Monday, 25 July 2016
Munich shooting: Teenage gunman planned attack for a year
The teenage gunman who killed nine people in Munich on Friday had been planning his attack for a year, German authorities say.
David Ali Sonboly, 18, who had a Glock pistol and more than 300 bullets, killed himself after the attack.
Bavarian officials said the gunman, still not officially named, appeared to have bought the illegal pistol used in the attack on the so called "dark net".
Vigils continue in the city to commemorate the victims.
Seven of the dead were teenagers - two Turks, two Germans, a Hungarian, a Greek and a Kosovan.
A further 35 people were injured, but only four of them have bullet wounds.
The state government officials told a news conference that the victims of the attack had not been specifically targeted and were not classmates of the gunman.
Also they did not include three youths allegedly involved in bullying Sonboly when he was at school.
Robert Heimberger, head of Bavaria's criminal police, said the gunman had been planning the attack since he paid a visit last year to the town of Winnenden - the scene of a previous school shooting in 2009 - and took photographs.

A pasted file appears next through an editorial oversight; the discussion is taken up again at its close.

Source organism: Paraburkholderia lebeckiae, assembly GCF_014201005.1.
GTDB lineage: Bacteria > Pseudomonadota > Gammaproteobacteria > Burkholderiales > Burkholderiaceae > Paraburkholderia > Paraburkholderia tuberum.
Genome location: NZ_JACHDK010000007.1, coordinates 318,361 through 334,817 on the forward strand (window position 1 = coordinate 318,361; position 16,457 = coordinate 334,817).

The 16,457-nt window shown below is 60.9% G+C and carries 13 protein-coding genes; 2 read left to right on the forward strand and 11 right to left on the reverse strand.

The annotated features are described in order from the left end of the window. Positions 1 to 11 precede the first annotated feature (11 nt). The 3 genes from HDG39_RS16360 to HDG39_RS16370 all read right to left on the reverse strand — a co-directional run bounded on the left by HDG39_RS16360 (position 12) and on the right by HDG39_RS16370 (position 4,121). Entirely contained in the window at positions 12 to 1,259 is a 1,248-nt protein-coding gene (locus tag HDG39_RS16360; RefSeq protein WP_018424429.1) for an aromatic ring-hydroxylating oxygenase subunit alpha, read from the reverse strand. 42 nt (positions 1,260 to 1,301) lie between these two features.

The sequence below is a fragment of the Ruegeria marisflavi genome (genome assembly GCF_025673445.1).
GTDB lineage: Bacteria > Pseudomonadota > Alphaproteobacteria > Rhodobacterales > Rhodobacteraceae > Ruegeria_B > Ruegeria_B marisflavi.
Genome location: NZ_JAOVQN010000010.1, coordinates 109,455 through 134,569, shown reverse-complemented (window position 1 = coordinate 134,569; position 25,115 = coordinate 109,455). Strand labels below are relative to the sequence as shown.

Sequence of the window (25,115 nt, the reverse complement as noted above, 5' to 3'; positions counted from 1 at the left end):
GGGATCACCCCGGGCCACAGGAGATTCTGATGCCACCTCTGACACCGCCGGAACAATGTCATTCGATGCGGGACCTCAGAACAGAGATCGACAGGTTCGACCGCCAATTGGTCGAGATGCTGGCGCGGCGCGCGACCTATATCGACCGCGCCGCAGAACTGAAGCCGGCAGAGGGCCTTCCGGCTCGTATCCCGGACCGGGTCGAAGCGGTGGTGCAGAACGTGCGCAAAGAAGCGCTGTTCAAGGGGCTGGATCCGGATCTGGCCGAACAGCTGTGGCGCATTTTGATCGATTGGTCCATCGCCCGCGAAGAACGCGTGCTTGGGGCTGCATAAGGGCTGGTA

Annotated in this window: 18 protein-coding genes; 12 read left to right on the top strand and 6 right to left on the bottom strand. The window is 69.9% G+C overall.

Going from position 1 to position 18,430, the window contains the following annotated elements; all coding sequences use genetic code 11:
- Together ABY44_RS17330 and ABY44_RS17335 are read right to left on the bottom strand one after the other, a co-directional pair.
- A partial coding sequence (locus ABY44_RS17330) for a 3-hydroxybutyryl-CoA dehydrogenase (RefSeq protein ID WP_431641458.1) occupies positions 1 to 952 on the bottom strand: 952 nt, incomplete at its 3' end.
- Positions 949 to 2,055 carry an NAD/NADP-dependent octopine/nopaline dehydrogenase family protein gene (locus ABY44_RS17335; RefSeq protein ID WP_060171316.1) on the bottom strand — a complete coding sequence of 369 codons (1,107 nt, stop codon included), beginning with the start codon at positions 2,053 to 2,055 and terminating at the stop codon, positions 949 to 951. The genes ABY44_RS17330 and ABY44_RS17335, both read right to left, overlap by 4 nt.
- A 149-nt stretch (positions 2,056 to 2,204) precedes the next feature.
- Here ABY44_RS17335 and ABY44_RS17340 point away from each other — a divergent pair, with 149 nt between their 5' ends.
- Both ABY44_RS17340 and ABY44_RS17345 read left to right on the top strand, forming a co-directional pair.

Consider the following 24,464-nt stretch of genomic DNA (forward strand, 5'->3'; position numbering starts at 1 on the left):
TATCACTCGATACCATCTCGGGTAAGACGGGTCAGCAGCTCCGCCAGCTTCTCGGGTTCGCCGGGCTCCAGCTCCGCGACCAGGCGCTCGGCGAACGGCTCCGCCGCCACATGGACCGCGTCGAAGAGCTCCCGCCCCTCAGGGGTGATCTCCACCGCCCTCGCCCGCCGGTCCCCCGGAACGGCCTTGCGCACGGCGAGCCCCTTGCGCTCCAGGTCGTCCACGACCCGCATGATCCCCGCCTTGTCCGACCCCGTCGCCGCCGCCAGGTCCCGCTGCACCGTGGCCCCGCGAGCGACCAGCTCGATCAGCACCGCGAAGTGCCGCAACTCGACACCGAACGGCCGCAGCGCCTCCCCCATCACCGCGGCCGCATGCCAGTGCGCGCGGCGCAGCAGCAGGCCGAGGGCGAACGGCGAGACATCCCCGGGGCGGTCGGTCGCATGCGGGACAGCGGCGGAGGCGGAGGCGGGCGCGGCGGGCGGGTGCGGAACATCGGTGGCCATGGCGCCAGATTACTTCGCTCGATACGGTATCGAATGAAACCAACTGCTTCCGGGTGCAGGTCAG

He said it was likely the Glock pistol - which had been reactivated - was bought on the "dark net" market, an area accessible only with the use of special software. It had been a theatre prop.
Sonboly was said to be a keen player of "first-person shooter" video games.
Mr Heimberger added that the parents of the gunman remained in shock and were not able to be interviewed.
He also said police had not found the manifesto of Norwegian mass killer Anders Behring Breivik when they searched the gunman's room at his parents' flat.
A day earlier, officials had raised the possibility of a link to Breivik, whose own attack was carried out five years earlier to the day.
As to Sonboly's state of mind, a spokesman for the Munich prosecutors' office told the news conference that the gunman had spent two months as an inpatient at a mental care facility in 2015 and was afterwards treated as an outpatient.
"The suspect had fears of contact with others" and also depression, Thomas Steinkraus-Koch said.
However, there was no evidence of any political motivation.
Senior German politicians have called for tighter controls on the sale of guns in the wake of the shooting at the Olympia shopping centre.
Munich's police chief has urged the media to respect the privacy of those affected by the attack on Monday, when schools reopen.